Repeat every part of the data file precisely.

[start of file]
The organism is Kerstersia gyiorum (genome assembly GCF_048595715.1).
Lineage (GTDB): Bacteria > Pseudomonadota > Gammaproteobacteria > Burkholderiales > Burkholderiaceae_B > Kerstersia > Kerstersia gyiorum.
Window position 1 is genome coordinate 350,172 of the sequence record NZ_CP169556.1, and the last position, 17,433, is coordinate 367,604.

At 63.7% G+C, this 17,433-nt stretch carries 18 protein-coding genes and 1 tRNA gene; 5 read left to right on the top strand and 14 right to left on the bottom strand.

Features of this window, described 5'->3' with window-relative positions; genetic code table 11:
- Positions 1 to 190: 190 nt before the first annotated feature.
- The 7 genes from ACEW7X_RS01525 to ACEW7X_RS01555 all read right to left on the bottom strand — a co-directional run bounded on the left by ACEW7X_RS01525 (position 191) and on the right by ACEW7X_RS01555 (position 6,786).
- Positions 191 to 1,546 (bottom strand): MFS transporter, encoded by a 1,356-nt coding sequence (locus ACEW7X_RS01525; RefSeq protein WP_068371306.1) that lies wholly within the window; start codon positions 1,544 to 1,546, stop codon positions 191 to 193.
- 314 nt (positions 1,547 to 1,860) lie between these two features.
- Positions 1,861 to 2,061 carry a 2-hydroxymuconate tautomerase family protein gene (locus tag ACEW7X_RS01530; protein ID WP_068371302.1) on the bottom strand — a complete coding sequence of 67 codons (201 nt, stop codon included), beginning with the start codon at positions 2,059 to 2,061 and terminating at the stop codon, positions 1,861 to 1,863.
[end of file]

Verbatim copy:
The organism is Kerstersia gyiorum (genome assembly GCF_048595715.1).
Lineage (GTDB): Bacteria > Pseudomonadota > Gammaproteobacteria > Burkholderiales > Burkholderiaceae_B > Kerstersia > Kerstersia gyiorum.
Window position 1 is genome coordinate 350,172 of the sequence record NZ_CP169556.1, and the last position, 17,433, is coordinate 367,604.

At 63.7% G+C, this 17,433-nt stretch carries 18 protein-coding genes and 1 tRNA gene; 5 read left to right on the top strand and 14 right to left on the bottom strand.

Features of this window, described 5'->3' with window-relative positions; genetic code table 11:
- Positions 1 to 190: 190 nt before the first annotated feature.
- The 7 genes from ACEW7X_RS01525 to ACEW7X_RS01555 all read right to left on the bottom strand — a co-directional run bounded on the left by ACEW7X_RS01525 (position 191) and on the right by ACEW7X_RS01555 (position 6,786).
- Positions 191 to 1,546 (bottom strand): MFS transporter, encoded by a 1,356-nt coding sequence (locus ACEW7X_RS01525; RefSeq protein WP_068371306.1) that lies wholly within the window; start codon positions 1,544 to 1,546, stop codon positions 191 to 193.
- 314 nt (positions 1,547 to 1,860) lie between these two features.
- Positions 1,861 to 2,061 carry a 2-hydroxymuconate tautomerase family protein gene (locus tag ACEW7X_RS01530; protein ID WP_068371302.1) on the bottom strand — a complete coding sequence of 67 codons (201 nt, stop codon included), beginning with the start codon at positions 2,059 to 2,061 and terminating at the stop codon, positions 1,861 to 1,863.